'First the worst, second the best, third the one with the hairy chest.'
That rule of the playground didn't make the rounds at my primary school. I only found out that being first might be worst, or at least second best, when I went back to school, aged 43.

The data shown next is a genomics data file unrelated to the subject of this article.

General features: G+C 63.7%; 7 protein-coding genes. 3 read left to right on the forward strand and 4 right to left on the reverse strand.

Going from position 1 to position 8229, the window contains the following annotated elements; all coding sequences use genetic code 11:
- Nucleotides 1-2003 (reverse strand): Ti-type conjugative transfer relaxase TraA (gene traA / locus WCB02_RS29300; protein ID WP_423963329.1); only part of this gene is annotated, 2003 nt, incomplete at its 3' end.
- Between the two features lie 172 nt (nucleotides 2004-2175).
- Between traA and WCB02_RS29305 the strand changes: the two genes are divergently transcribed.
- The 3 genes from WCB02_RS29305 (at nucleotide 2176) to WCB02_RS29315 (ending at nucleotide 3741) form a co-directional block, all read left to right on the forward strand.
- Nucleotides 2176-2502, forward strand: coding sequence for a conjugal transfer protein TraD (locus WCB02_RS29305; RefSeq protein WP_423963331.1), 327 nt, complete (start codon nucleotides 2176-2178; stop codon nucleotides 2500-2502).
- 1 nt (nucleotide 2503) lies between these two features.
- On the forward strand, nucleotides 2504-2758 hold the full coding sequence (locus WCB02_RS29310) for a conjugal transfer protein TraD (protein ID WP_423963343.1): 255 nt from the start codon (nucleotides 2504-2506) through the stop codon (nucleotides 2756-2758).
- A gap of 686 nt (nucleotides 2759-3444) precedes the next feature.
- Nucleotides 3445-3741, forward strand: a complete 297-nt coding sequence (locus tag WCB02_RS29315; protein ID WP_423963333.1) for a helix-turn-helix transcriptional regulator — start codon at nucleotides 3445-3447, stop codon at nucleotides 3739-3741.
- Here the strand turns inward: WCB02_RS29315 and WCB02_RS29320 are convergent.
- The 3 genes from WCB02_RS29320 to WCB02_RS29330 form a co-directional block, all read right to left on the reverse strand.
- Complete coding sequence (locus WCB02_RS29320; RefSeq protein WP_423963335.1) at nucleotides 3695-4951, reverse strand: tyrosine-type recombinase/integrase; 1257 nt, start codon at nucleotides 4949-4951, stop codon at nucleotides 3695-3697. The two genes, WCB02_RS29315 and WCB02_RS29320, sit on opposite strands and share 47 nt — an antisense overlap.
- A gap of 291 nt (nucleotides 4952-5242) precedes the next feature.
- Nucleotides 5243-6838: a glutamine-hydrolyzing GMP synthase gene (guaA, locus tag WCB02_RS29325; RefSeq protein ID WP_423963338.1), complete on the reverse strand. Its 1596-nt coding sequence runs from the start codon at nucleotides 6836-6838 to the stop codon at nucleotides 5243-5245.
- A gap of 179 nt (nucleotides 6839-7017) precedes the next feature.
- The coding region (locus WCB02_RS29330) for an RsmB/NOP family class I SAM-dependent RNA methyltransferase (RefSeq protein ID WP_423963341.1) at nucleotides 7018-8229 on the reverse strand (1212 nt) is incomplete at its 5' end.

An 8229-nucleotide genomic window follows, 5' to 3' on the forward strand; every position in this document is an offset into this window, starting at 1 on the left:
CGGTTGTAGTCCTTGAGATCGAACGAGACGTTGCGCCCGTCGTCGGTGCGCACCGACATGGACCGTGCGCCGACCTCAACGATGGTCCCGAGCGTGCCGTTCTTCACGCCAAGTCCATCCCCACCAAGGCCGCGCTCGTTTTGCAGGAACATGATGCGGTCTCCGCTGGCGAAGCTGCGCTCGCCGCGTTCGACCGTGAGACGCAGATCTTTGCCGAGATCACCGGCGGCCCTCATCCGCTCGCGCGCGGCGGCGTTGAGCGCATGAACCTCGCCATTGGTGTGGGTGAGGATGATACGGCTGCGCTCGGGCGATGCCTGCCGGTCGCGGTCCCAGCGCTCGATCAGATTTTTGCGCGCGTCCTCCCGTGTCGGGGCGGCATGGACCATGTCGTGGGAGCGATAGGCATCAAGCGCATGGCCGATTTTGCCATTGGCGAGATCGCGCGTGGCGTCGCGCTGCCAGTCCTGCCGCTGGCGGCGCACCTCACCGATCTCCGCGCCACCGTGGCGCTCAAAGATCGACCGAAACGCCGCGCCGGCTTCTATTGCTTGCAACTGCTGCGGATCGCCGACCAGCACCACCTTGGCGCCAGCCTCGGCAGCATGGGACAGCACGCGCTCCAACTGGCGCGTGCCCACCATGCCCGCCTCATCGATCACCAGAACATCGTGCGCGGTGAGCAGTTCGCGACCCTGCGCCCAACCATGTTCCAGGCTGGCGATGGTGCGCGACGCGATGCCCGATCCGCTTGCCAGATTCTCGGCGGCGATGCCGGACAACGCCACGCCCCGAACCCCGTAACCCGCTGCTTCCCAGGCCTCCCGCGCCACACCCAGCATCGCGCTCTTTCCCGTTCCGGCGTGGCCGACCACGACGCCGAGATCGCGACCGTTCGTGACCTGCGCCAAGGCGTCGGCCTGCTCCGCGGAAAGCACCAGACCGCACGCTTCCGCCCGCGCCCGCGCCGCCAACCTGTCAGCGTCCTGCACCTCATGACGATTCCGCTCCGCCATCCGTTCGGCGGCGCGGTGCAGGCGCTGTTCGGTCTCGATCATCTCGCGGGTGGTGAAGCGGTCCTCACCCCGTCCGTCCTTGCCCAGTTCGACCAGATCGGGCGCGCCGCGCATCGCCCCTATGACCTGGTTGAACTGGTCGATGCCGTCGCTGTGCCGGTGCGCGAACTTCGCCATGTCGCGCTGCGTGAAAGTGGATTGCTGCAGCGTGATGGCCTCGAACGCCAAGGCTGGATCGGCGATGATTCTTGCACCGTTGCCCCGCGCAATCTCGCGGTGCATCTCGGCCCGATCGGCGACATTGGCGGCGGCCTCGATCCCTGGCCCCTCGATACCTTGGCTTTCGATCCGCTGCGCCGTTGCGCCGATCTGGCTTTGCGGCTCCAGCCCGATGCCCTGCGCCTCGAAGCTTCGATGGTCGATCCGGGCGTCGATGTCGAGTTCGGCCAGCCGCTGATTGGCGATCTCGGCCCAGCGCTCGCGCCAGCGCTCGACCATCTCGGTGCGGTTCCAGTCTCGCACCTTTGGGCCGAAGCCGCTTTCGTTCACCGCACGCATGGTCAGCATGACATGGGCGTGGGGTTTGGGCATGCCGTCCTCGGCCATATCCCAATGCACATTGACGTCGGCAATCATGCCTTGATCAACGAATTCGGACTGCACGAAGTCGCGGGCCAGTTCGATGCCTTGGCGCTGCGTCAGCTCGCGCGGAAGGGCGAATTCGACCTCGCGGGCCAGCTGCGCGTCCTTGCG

At London Business School, I found that life without the CEO's armband felt like liberation. Four years later, towards the end of my tenure as CEO of Saatchi & Saatchi Europe, Middle East & Africa, I reflected that I was rarely happy making the big decisions, yet really happy influencing the cause. So I decided to become a deputy instead of a CEO. It was the best decision of my career.
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